In a guide for Community Care Inform, Louise Grant and Dr Gail Kinman from the University of Bedfordshire provide an in-depth look at how social workers can enhance their personal resilience. Community Care Inform subscribers can read the full guide, available on both the Inform Children and Inform Adults sites. These are some quick tips from the guide.
Social work can be a challenging and stressful career. In order to survive for any length of time in the profession and not suffer burnout, social workers must be emotionally resilient; able to bounce back from setbacks and cope with stress.
Resilience develops in the face of difficulties
Resilience isn’t an innate thing that some social workers have and others don’t; it can be learned.
Resilient individuals still face the same problems that other people encounter, but persevere in the face of difficulties rather than giving in. They offset negative feelings – such as anxiety and anger – with positive experiences and emotions, and put perceived failure in perspective.
Over time, these positive experiences and emotions enhance the individual’s personal resources, rather than depleting them. This leads to resilience.
You can learn how to be resilient
Developing emotional resilience takes effort, but is an investment in your future wellbeing. It includes protecting your physical and psychological health, managing stress, maintaining emotional equilibrium, fostering supportive relationships at both home and work, and having boundaries between home and work life. And there are strategies you can use to develop personal resilience, including mindfulness, thinking skills and reflective supervision.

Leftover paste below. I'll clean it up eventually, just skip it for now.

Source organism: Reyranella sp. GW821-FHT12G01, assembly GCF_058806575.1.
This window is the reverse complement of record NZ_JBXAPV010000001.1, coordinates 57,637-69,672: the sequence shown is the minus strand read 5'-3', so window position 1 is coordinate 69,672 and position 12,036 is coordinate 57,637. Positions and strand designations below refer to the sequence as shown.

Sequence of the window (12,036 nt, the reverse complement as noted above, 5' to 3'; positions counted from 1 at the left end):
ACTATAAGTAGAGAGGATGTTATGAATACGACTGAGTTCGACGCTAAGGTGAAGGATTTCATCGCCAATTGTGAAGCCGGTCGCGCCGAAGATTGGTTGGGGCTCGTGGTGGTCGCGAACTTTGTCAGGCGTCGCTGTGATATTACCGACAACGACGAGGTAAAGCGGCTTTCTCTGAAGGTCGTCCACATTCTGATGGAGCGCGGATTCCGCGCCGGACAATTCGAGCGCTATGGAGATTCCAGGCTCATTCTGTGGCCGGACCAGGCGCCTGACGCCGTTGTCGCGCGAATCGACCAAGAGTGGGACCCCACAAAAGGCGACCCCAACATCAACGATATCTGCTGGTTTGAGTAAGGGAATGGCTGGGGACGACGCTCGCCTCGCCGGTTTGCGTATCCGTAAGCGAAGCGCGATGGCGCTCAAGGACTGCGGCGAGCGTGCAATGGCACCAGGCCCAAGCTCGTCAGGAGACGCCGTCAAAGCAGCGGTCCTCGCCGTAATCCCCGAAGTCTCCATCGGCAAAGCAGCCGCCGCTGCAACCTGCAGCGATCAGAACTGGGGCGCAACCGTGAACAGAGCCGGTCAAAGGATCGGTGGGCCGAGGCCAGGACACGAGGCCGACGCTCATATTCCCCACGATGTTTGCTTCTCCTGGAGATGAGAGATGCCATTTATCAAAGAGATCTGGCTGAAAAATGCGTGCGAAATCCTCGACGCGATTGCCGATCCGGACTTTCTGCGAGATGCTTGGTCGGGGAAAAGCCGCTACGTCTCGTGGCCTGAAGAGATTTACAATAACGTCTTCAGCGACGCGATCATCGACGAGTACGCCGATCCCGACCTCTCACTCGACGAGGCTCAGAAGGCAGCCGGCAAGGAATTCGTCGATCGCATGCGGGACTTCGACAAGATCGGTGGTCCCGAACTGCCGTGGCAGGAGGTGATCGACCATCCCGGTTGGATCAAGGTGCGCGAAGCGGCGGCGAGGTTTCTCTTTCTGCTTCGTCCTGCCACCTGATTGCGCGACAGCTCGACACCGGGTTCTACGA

Cognitive behavioural techniques
‘Thinking skills’, or cognitive behavioural techniques, can help people develop alternative strategies to manage emotional or behavioural problems by challenging the ways in which you think about situations. Addressing a pattern of negative thinking can help you regulate your emotions, improve self-confidence and ultimately build resilience.
Supervision can be an opportunity to develop reflective thinking, if it is recognised that the process should be about development and support – not just administration and management. Preparing is vital; consider keeping a reflective diary exploring emotional reactions to what you experience in practice. Be open to feedback and reflect on this. Supervision can greatly help in developing emotion management skills.
A marathon, not a sprint
Building and maintaining resilience is an ongoing journey and it is likely to be a challenge at times. We will all have days when we feel that we are not coping well and other days we feel we are getting nowhere fast, but there will be days when we feel resilient and ready to take on new challenges.